3 Ibid., 31.
4 The Living Theological Heritage of the United Church of Christ, series ed., B. B. Zikmund, 3 vols. (Cleveland: The Pilgrim Press, 1997), 2:374 n4. See Bard Thompson, “The Palatinate Church Order of 1563.” Church History 23:4 (December 1954): 339-54.
5 Deborah Rahn Clemens, “Foundations of German Reformed Worship in the Sixteenth Century Palatinate” (PhD diss., Drew University, 1995).
6 Heritage of the United Church of Christ, 2:360.
7 J. H. A. Bomberger, “The Old Palatinate Liturgy of 1563.” The Mercersburg Review 2:1 (January 1850): 84. For the prayers for Christmas, Easter, and Pentecost, see J. H. A. Bomberger, “The Old Palatinate Liturgy of 1563.” The Mercersburg Review 2:3 (May 1850): 275-7. On Bomberger’s contribution to the liturgy of the German Reformed Church in the mid-nineteenth century, see Michael A. Farley, “A Debt of Fealty to the Past: The Reformed Liturgical Theology of John H. A. Bomberger.” Calvin Theological Journal 39:2 (November 2004): 332-56.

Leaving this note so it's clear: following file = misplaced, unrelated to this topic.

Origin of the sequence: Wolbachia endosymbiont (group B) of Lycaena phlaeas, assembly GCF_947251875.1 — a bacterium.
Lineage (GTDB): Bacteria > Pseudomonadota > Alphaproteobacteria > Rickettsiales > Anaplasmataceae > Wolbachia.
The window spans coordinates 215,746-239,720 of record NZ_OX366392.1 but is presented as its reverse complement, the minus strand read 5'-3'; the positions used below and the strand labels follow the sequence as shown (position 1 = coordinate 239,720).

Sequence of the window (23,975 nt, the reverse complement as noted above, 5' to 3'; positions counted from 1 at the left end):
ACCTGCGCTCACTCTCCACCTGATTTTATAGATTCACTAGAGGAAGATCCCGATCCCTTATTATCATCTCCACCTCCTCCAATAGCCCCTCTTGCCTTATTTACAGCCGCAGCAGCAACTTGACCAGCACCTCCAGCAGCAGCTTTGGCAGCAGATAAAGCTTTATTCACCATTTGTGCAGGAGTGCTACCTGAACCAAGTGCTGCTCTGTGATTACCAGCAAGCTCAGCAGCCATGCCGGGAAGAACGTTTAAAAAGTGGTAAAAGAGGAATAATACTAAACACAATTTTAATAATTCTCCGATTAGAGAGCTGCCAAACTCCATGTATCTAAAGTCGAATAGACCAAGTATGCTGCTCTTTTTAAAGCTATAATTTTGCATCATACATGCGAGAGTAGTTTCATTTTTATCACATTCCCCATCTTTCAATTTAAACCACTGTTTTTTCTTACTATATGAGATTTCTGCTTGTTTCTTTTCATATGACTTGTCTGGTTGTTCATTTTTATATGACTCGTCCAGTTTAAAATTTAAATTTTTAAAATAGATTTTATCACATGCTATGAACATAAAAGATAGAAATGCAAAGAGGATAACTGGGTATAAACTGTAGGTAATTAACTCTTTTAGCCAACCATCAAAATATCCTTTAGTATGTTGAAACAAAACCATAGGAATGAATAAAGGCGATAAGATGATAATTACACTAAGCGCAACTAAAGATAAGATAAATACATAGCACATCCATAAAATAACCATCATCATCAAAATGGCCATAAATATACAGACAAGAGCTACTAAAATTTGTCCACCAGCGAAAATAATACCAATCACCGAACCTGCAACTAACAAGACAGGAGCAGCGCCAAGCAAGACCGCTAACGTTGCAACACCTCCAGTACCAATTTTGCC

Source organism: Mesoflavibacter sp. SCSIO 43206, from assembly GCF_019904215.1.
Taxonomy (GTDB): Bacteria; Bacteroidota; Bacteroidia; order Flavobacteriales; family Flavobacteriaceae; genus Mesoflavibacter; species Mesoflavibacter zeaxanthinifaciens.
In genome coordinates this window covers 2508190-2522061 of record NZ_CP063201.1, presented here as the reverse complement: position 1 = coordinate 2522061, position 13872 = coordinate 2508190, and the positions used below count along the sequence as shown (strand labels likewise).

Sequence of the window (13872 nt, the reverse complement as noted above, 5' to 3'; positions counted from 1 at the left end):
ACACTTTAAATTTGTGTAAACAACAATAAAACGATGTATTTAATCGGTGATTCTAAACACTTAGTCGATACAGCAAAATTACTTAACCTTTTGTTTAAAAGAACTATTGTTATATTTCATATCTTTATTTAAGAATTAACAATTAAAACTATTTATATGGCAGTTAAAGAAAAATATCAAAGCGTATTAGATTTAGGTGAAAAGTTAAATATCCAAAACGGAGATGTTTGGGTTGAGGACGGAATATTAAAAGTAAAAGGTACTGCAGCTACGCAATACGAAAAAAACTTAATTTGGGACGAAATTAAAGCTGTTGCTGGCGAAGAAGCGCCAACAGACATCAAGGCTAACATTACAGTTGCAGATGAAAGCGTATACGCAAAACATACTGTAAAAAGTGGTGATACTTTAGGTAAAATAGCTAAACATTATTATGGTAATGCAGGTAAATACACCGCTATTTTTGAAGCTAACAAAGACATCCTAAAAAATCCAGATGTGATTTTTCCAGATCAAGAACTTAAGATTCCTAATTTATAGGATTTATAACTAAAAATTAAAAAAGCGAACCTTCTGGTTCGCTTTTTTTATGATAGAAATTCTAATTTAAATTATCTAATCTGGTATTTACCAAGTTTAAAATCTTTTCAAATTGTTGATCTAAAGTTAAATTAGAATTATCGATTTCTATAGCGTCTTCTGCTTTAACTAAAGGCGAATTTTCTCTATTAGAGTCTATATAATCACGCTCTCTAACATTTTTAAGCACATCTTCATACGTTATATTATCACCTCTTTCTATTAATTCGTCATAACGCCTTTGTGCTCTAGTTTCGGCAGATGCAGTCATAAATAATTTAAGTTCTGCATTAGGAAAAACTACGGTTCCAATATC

8 Old, Worship, 36.
9 Common Places of Martin Bucer, trans. and ed., D. F. Wright, The Courtenay Library of Reformation Classics 4 (Appleford: The SDutton Courtenay Press, 1972), 90.
10 Ibid., 208.
11 Ibid., 210.
12 Ibid., 264.
13 Idzerd Van Dellen and Martin Monsma, The Church Order Commentary (reprint; Wyoming, MI: Credo Books, 2003), 273, 274.
14 Ibid., 274.
15 As cited in The Psalter (Grand Rapids: Eerdmans, July 1999 edition), 187.
16 Psalter Hymnal (Grand Rapids: Christian Reformed Church, 1934), 124. It is interesting to note that the Synod of the Christian Reformed Church 1926, sustained the judgment of a Classis against a Consistory for failure to a service on New Year’s Day. Acts 1926, article 78, p. 97.
17 Francis Turretin, Institutes of Elenctic Theology, 3 vols. (Phillipsburg: P&R, 1994), 2:101.
18 Turretin, Institutes, 2:101.
19 Cited in Turretin, Institutes, 2:101.
20 Turretin, Institutes, 2:102.
21 Turretin, Institutes, 2:103.
22 Stages of Experience: The Year in the Church, trans. J. E. Anderson (Baltimore: Helicon Press, 1965), 47.
23 Stages of Experience, 49.
24 Stages of Experience, 17.
25 Stages of Experience, 12.
26 Against Heresies, 5.14.2.
27 Against Heresies, 3.18.7.
28 Against Heresies, 5.21.1.
29 Against Heresies, 4.34.1.